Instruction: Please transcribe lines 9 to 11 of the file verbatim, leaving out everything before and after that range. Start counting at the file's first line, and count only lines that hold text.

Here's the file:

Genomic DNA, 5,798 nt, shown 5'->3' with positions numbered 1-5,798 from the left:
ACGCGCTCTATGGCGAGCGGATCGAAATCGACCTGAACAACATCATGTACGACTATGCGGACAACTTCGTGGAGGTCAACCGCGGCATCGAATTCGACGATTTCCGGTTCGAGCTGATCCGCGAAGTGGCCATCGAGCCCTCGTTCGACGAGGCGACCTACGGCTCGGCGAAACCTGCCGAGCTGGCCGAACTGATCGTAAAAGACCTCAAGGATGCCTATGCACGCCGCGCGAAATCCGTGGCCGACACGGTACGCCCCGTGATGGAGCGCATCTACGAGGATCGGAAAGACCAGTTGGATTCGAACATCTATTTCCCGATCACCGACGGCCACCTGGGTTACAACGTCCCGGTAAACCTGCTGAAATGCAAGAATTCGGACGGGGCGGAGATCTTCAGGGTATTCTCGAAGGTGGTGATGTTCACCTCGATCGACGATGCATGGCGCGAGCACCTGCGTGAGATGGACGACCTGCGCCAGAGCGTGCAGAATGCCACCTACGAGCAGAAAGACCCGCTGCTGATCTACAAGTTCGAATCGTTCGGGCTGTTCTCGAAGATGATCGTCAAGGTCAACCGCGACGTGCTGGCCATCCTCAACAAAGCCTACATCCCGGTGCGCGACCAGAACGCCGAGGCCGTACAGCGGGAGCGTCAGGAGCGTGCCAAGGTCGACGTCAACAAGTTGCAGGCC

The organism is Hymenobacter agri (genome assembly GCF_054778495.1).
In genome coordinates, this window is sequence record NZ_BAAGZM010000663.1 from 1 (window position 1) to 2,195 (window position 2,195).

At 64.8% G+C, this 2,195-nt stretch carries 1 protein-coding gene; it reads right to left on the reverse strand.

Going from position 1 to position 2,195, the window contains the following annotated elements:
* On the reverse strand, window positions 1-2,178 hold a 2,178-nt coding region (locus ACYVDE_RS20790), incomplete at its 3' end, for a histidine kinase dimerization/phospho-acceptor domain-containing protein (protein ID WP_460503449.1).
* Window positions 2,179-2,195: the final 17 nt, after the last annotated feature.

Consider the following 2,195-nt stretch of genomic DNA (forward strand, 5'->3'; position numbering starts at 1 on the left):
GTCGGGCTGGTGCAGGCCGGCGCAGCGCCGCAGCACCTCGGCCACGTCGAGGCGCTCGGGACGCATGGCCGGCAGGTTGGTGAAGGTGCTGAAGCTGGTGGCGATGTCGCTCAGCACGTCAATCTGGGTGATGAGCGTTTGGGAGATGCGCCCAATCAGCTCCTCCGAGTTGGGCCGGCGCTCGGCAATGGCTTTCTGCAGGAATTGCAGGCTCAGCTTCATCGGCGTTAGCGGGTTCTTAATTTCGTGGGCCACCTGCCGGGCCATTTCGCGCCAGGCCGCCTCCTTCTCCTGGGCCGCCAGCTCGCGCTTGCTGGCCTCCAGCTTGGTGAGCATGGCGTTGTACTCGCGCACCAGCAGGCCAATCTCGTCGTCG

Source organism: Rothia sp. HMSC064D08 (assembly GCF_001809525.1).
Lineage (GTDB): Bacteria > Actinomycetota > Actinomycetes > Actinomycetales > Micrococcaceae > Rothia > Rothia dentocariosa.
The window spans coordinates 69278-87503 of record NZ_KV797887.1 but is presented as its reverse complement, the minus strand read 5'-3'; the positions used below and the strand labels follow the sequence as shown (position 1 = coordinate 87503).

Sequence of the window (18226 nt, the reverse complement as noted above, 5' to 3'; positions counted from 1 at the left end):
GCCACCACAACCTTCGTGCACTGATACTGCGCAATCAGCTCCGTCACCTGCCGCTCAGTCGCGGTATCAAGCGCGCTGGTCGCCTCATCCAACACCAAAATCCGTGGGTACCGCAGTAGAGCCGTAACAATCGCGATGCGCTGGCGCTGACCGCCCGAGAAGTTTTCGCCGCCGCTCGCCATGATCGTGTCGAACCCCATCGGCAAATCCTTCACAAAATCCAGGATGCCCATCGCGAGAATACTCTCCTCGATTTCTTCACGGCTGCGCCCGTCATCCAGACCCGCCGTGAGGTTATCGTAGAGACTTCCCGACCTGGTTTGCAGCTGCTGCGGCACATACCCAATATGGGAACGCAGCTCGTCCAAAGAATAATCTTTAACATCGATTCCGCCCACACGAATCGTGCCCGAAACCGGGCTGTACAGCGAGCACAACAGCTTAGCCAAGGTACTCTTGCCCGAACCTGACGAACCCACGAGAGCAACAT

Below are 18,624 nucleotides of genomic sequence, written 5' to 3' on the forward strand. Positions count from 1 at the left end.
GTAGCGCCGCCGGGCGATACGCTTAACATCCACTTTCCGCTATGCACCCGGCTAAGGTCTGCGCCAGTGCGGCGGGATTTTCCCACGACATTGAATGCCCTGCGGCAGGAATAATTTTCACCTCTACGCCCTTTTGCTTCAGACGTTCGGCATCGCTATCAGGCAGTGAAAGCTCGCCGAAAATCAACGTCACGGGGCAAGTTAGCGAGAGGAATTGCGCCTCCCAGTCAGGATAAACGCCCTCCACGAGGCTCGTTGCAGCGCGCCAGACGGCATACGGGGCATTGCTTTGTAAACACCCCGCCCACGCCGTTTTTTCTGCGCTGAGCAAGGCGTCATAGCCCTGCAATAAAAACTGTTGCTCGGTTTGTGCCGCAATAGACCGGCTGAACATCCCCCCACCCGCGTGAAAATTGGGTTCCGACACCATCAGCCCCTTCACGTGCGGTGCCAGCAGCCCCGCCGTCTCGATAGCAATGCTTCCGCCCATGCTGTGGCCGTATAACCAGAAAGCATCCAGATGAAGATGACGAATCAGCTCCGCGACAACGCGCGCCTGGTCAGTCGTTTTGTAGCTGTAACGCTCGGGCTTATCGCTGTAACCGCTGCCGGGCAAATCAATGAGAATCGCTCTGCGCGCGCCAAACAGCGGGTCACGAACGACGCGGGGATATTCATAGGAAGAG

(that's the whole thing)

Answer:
Consider the following 2,195-nt stretch of genomic DNA (forward strand, 5'->3'; position numbering starts at 1 on the left):
GTCGGGCTGGTGCAGGCCGGCGCAGCGCCGCAGCACCTCGGCCACGTCGAGGCGCTCGGGACGCATGGCCGGCAGGTTGGTGAAGGTGCTGAAGCTGGTGGCGATGTCGCTCAGCACGTCAATCTGGGTGATGAGCGTTTGGGAGATGCGCCCAATCAGCTCCTCCGAGTTGGGCCGGCGCTCGGCAATGGCTTTCTGCAGGAATTGCAGGCTCAGCTTCATCGGCGTTAGCGGGTTCTTAATTTCGTGGGCCACCTGCCGGGCCATTTCGCGCCAGGCCGCCTCCTTCTCCTGGGCCGCCAGCTCGCGCTTGCTGGCCTCCAGCTTGGTGAGCATGGCGTTGTACTCGCGCACCAGCAGGCCAATCTCGTCGTCG

Source organism: Rothia sp. HMSC064D08 (assembly GCF_001809525.1).